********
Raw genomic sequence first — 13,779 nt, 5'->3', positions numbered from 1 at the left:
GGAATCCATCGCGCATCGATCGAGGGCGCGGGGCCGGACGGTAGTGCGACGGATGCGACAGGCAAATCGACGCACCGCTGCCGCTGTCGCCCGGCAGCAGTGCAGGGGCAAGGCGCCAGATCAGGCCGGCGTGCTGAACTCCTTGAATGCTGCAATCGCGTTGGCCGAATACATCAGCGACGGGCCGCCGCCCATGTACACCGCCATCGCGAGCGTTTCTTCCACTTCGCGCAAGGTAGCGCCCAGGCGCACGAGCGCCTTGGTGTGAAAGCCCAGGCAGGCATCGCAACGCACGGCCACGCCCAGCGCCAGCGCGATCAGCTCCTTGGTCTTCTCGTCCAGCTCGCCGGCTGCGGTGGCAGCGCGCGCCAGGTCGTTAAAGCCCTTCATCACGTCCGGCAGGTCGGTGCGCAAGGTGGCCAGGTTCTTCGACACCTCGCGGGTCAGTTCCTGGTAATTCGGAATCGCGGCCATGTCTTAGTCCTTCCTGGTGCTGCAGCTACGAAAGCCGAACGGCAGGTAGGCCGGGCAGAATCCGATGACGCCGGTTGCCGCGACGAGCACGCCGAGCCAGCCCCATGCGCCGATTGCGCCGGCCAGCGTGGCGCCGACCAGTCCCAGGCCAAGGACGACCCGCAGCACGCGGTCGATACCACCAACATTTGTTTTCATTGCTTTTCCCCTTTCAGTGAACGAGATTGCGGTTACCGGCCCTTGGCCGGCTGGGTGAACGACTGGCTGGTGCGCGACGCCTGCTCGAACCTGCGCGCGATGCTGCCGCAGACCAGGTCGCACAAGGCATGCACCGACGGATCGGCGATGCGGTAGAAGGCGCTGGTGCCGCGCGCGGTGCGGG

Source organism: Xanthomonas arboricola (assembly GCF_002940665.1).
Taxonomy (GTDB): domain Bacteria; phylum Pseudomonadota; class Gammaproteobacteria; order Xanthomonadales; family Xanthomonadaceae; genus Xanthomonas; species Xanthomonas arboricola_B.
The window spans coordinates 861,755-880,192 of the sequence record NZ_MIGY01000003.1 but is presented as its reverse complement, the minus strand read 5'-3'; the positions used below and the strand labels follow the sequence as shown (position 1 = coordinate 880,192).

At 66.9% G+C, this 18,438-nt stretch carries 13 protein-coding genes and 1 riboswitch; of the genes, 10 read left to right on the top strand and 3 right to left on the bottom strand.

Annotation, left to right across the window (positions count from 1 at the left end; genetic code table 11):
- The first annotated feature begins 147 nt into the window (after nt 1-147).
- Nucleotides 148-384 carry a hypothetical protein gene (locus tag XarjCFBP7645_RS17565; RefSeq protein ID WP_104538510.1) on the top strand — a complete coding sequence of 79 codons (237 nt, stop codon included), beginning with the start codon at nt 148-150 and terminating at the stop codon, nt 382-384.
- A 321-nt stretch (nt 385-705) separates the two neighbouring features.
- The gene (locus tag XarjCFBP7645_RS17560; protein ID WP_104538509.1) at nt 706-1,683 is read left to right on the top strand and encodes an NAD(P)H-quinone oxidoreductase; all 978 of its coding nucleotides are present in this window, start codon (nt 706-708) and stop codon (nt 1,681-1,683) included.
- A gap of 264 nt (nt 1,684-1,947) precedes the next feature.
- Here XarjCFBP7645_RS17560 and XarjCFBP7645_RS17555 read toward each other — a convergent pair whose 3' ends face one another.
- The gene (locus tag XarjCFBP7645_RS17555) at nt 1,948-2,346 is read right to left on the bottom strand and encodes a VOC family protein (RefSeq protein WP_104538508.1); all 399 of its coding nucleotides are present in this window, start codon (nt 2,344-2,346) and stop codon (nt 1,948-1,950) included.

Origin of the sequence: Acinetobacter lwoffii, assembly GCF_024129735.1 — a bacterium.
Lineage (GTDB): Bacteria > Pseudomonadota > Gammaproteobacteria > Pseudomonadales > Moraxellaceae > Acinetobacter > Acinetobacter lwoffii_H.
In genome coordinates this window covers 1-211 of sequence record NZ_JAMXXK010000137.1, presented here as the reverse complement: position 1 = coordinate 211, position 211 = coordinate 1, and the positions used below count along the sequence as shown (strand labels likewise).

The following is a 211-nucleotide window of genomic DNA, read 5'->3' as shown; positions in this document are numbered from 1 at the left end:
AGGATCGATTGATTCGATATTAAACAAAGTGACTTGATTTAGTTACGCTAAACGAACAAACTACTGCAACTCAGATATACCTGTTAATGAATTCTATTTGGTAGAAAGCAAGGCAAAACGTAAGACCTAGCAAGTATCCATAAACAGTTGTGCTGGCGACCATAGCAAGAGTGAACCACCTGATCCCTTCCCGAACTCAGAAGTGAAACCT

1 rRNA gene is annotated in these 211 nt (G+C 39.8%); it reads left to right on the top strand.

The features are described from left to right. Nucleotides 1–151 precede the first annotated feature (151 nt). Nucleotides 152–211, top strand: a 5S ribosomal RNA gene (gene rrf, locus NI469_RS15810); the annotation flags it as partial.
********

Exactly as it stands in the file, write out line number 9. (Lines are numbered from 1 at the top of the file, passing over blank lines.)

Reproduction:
- Nucleotides 148-384 carry a hypothetical protein gene (locus tag XarjCFBP7645_RS17565; RefSeq protein ID WP_104538510.1) on the top strand — a complete coding sequence of 79 codons (237 nt, stop codon included), beginning with the start codon at nt 148-150 and terminating at the stop codon, nt 382-384.